Farm Focus: Switching Gears for Stone Fruit Season

The last few weeks there has been a palpable change on the farm as we switch gears for summer stone fruit season. You can feel the excitement in groups of people huddled around the box of the first cherries coming in from the orchard, tasting the newest varieties and admiring their beauty.  It Is an exciting time of year, to say the least!
While you might think that the busiest part of the year is summer when the fruit is ripe but, according to Farmer Al, it takes just as much work to get ready as it does harvesting. The only time that the farm isn’t busy is when it is too wet to get into the orchard and we had a lot of that this winter, so we are playing catch up right now. Farming requires a huge amount of patience but a lot of work too, so we aren’t just waiting around for fruit to ripen! A tremendous amount of hand labor goes into what we do at Frog Hollow Farm. The way to deliver quality fruit is having quality people on our team so we are busy building morale, training folks and getting the farm ready for another great season.
Our Orchard Crew is divided into three important teams that are working hard to get the trees ready for harvest. Water, of course, is an important part of making sure trees produce the best fruit and grow properly. The Ground Team spends the first half their day moving irrigation system to water 8-10 acres per day. The rest of their day is spent mowing cover crop (what other people might call weeds) to make sure we can get to the trees easily. The mowed cover crop will also act as mulch on the ground for the hot summer ahead. Our Tree Team, with the help of some of the amazing women who work in the packing shed later in the season, are working to thin out the bumper crop of peaches and plums. The Tractor Team is busy making sure that the trees have everything need nutritionally to produce delicious fruit and are working to protect them from any pests that might damage the fruit itself. We use organic sprays to prevent damage from insects like peach twig borer and also hang pheromone traps to disrupt the mating habits of other pests. We love compost at Frog Hollow Farm and while it is a great long-term fertilizer, this time of year we use a technique called foliar feeding. The Tractor Team sprays fertilizers directly onto the leaves of the tree where it can be absorbed more quickly.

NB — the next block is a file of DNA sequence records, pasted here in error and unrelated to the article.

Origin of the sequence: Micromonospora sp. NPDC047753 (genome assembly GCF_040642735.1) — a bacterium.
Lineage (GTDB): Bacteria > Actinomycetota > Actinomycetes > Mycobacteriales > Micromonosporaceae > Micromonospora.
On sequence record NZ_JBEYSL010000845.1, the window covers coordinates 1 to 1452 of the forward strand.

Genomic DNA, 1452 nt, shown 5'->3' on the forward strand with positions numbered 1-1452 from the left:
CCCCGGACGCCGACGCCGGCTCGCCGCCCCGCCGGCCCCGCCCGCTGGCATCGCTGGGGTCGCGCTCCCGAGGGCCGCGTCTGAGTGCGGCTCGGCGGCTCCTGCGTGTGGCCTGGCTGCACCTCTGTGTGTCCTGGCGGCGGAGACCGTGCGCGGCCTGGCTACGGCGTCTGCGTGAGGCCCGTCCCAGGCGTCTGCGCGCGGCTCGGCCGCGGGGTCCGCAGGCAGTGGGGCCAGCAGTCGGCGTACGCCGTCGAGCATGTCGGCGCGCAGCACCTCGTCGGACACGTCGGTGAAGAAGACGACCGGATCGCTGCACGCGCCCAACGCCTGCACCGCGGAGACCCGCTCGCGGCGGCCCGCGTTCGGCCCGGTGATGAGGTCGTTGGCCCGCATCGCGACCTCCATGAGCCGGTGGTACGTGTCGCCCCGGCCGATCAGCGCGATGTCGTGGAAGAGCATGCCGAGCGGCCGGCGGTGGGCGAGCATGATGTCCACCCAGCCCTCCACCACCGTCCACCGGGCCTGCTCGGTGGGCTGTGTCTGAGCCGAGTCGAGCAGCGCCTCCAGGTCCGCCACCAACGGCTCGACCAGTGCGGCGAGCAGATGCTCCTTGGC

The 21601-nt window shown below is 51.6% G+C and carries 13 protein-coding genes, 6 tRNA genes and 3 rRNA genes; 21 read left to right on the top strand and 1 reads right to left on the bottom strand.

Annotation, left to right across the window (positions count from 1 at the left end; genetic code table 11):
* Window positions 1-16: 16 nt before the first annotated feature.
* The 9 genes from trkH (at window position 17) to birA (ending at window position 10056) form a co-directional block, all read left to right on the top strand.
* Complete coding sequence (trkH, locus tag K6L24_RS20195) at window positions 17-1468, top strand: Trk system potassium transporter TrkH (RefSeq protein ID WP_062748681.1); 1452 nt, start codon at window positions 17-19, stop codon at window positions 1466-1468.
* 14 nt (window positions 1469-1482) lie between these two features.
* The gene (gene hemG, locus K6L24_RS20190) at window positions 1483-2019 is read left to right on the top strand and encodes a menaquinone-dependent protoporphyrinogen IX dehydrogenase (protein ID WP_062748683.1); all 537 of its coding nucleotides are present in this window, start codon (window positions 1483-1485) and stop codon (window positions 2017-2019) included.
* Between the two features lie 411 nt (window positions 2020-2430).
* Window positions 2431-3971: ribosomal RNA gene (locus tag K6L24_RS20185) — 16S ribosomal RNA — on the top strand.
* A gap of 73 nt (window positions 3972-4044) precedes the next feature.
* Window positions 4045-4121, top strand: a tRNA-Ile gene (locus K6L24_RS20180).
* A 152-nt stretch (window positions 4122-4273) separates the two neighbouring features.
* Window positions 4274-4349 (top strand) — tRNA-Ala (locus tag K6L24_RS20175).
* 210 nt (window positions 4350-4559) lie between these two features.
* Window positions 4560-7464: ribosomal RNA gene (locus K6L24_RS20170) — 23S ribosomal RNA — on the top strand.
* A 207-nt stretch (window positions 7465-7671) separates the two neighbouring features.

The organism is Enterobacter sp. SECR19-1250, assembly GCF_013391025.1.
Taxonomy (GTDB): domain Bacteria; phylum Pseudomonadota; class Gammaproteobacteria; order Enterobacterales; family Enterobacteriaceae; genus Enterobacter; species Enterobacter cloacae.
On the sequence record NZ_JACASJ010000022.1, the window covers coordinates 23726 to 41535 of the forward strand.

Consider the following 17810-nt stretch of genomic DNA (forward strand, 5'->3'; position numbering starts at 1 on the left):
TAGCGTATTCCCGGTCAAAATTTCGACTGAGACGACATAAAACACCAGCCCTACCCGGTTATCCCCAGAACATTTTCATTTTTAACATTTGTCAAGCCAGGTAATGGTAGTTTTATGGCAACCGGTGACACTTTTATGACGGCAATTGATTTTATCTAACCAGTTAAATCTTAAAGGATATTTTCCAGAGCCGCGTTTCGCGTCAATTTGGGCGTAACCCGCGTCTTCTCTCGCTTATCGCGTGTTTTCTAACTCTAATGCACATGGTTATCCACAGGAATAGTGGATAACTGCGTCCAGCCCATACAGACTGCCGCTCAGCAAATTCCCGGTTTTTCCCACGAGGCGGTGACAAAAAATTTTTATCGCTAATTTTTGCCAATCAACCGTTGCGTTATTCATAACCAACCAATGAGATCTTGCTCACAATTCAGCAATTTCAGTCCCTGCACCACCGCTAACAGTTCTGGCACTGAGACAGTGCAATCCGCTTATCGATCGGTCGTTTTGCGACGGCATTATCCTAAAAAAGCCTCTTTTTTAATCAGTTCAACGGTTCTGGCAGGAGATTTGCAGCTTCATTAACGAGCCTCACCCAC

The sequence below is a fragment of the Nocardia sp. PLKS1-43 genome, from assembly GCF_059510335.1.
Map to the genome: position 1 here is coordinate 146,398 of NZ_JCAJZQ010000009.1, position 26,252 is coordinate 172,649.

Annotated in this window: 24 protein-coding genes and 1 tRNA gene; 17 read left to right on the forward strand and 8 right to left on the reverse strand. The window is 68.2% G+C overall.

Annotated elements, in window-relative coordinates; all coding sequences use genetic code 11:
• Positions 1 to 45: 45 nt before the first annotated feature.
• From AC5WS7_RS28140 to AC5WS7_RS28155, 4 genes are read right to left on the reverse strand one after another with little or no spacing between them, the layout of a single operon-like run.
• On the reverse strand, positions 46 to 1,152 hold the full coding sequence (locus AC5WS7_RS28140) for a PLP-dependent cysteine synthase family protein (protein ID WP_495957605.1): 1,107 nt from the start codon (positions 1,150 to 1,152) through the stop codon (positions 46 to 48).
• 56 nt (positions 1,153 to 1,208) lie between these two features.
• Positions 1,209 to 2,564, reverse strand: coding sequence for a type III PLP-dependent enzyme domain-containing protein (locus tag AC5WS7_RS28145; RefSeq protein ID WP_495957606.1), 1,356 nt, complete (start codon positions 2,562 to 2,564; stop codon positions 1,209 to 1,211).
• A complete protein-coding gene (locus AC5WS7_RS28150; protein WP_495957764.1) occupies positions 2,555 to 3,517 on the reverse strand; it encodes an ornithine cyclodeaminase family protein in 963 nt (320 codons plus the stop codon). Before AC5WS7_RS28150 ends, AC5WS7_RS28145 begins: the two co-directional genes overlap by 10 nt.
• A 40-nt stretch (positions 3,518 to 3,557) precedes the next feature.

It’s not just our staff that has to be a well-oiled machine – our equipment does too! The Packing Shed Team is busy cleaning and oiling the moving and mechanical parts of our packing lines and training staff on how to pack and grade all of our varieties of fruit for different purposes. Once fruit is graded it will be passed onto kitchen, retail and farmers market teams for handling. Fruit that heads to our Farm Kitchen, for instance, might head to the drying yard or into the kitchen to become a pie, processed into conserves or frozen for use later in the year. Recently they have been recipe testing different tomato sauces for this year’s crop!
We hope you are enjoying the cherries as much as we are and we’re looking forward to a great season ahead!

Posted in Blog Tagged with: , , , , , , , , , , , , , , , , , , ,

Recent Posts

  • Recipe: Pork Chops with Apples and Onions

    Pork Chops with Apples and Onions
    via Martha Stewart

    6 bone-in pork chops (loin or shoulder), cut 3/4 inch thick
    Coarse salt and fres…

  • Farm Focus: The Buzz with Bees

    Spring is synonymous with blooming flowers and where there are blooming flowers there are bees! And while most people think  of European honey bees, we  w…

  • Fruit & News of the Week: April 9, 2018

    This Week’s Fruit:
    Minneloa Tangelos
    Twin Girls Farm, Dinuba, CA
    The Tangelo is a cross between a mandarin and grapefruit. Its skin is easy to peel and its f…

  • Recipe: DIY Orange Soda

    Via Food52


    4 oranges
    1 lime
    1 cup granulated sugar
    Lemon lime seltzer water


    Zest the oranges and the lime and add all o…

  • Farm Focus: Jim Churchill of Churchill-Brenneis Orchard

    Jim of Churchill-Brenneis Orchard, never imagined himself becoming a farmer, though he grew up walking through friends orchards on weekend trips from LA. His pa…